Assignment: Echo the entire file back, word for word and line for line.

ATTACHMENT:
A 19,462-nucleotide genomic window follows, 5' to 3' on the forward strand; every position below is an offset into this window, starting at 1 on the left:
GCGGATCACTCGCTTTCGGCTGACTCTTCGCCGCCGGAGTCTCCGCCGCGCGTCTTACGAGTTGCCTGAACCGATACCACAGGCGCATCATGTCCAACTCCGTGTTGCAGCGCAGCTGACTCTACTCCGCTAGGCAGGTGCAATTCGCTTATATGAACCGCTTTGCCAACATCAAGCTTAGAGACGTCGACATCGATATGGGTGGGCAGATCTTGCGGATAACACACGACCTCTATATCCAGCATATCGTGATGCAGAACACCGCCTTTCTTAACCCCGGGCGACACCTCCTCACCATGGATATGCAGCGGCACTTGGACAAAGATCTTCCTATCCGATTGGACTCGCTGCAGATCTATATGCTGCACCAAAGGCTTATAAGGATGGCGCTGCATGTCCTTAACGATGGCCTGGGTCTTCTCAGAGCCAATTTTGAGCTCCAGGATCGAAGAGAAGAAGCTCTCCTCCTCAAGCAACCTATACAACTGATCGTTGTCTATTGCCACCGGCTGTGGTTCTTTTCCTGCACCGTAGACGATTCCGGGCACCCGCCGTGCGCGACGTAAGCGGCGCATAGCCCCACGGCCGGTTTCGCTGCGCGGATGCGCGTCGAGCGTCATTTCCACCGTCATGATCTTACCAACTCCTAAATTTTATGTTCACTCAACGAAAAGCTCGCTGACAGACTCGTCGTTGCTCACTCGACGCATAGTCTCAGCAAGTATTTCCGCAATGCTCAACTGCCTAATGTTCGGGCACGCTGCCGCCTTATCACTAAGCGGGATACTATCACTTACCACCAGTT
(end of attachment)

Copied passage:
A 19,462-nucleotide genomic window follows, 5' to 3' on the forward strand; every position below is an offset into this window, starting at 1 on the left:
GCGGATCACTCGCTTTCGGCTGACTCTTCGCCGCCGGAGTCTCCGCCGCGCGTCTTACGAGTTGCCTGAACCGATACCACAGGCGCATCATGTCCAACTCCGTGTTGCAGCGCAGCTGACTCTACTCCGCTAGGCAGGTGCAATTCGCTTATATGAACCGCTTTGCCAACATCAAGCTTAGAGACGTCGACATCGATATGGGTGGGCAGATCTTGCGGATAACACACGACCTCTATATCCAGCATATCGTGATGCAGAACACCGCCTTTCTTAACCCCGGGCGACACCTCCTCACCATGGATATGCAGCGGCACTTGGACAAAGATCTTCCTATCCGATTGGACTCGCTGCAGATCTATATGCTGCACCAAAGGCTTATAAGGATGGCGCTGCATGTCCTTAACGATGGCCTGGGTCTTCTCAGAGCCAATTTTGAGCTCCAGGATCGAAGAGAAGAAGCTCTCCTCCTCAAGCAACCTATACAACTGATCGTTGTCTATTGCCACCGGCTGTGGTTCTTTTCCTGCACCGTAGACGATTCCGGGCACCCGCCGTGCGCGACGTAAGCGGCGCATAGCCCCACGGCCGGTTTCGCTGCGCGGATGCGCGTCGAGCGTCATTTCCACCGTCATGATCTTACCAACTCCTAAATTTTATGTTCACTCAACGAAAAGCTCGCTGACAGACTCGTCGTTGCTCACTCGACGCATAGTCTCAGCAAGTATTTCCGCAATGCTCAACTGCCTAATGTTCGGGCACGCTGCCGCCTTATCACTAAGCGGGATACTATCACTTACCACCAGTT